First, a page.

First, categorically declare and systematically ensure that policies addressing basic needs and social protection are available to all Malaysians. A country longs for assurance that its citizens belong, that the system provides for them as equals. The contents of planning documents and annual budgets must be explicit about the wide range of provisions that fundamentally and unequivocally benefit everyone. Among these are primary and secondary schooling, healthcare and social protection.

The principle and application are straightforward: everyone is entitled to these provisions because they are grounded in basic human needs and the right to a decent standard of living.

These programmes emphatically operate on a needs basis because it is morally imperative and practically viable to ensure that those who do not meet these basic needs are provided commensurate assistance.

Second, coherently explain that policies designating ethnic groups as beneficiaries pursue the distinct objectives of building capability and broadening participation. The SPV must distinguish “race-blind” provision of basic needs and services from the array of other interventions which predominantly benefit bumiputeras, although in recent years, there has been some attention to the Indian and Orang Asli communities and the indigenous peoples of Sabah and Sarawak. To reiterate, the key areas of these agendas must be specified: tertiary education, upward mobility to professional and managerial positions, ownership and operation of business, and SME upgrading.

If it is a national priority for ethnically equitable participation — that is, for distinct groups to be represented in these arenas — then the key to success is for the opportunities to effectively cultivate capability and competitiveness. This poses tremendous challenges. A full appraisal will take up too much space here; suffice it to say that Malaysia’s track record is a chequered one. But like it or not, it is an unfinished business that must be dealt with squarely and robustly, not by embracing false promises of need-based, pro-B40 alternatives.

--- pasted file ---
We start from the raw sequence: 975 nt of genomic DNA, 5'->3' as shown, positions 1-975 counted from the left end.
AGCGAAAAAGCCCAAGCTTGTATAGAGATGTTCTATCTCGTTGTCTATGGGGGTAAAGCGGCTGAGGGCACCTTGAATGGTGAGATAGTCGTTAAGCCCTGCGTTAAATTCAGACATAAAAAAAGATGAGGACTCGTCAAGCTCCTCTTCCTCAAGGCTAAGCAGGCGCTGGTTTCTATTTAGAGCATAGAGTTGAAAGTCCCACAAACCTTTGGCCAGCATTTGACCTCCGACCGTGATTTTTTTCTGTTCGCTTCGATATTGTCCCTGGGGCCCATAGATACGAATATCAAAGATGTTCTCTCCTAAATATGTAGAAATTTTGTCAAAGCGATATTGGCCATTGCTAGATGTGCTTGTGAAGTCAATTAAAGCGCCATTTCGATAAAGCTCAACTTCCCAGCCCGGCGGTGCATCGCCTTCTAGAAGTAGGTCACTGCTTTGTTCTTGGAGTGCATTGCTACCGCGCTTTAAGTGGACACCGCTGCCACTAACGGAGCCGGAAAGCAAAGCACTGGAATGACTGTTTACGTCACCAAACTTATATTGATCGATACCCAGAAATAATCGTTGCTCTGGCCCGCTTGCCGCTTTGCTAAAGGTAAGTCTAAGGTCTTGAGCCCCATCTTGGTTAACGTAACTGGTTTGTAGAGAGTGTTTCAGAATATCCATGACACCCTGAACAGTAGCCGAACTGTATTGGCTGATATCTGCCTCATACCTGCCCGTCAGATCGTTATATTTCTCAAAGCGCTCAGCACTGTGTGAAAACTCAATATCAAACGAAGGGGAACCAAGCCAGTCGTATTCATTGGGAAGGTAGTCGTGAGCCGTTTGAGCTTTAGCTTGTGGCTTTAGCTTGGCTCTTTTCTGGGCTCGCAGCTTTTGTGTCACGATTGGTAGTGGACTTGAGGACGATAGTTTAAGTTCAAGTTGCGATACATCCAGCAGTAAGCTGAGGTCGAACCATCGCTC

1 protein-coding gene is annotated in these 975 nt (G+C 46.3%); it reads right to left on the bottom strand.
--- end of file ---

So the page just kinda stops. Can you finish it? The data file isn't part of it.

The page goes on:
There is no escaping trade-offs and contestation among bumiputeras and between bumiputera and non-bumiputera interests, but these are dilemmas that cannot be resolved by simply invoking “let’s just help the poor”. The situation also calls for balancing preferential treatment with efforts to safeguard fair opportunity for all parties, or setting policy timelines and graduation or “sunset” clauses. Spreading opportunities more equitably and propelling beneficiaries to the ultimate goal of being capable and competitive calls for rigorous selection, effective monitoring, and exit strategies.

Budget 2020 informed us about a reopening of government contracting to new entrants, which was received exuberantly. Within the month of September 2019, 946 new G1 contractors were registered. But the next sentence blandly adds that “existing and new registered contractors will get to bid for government jobs.” We know that three-quarters of bumiputera contractors are in this smallest G1 tier (out of 7), and most remain there. In 2011, less than 0.02% graduated to a higher tier within that year.

The budget also allocated RM445 million for bumiputera SME development — mostly loans and grants — under Tekun, PUNB, SME Corp, Pelaburan Hartanah and Teraju, in a routine, almost nonchalant, manner unbefitting the responsibility and potentiality of these programmes.

We see no bold and visionary plans to steer contractors and bumiputera beneficiaries in general toward higher performance, to implement policies that spur upgrading, upscaling and graduating out of receiving preferential treatment.

It will take much more than Mahathir rebuking peoples’ attitudes and exhorting diligence and resourcefulness. Malaysia needs better policies and a clear formulation of how these will operate in a productive and fair manner.

The SPV must start by seeing things clearly and coherently.


Dr Lee Hwok Aun is a senior fellow at the ISEAS-Yusof Ishak Institute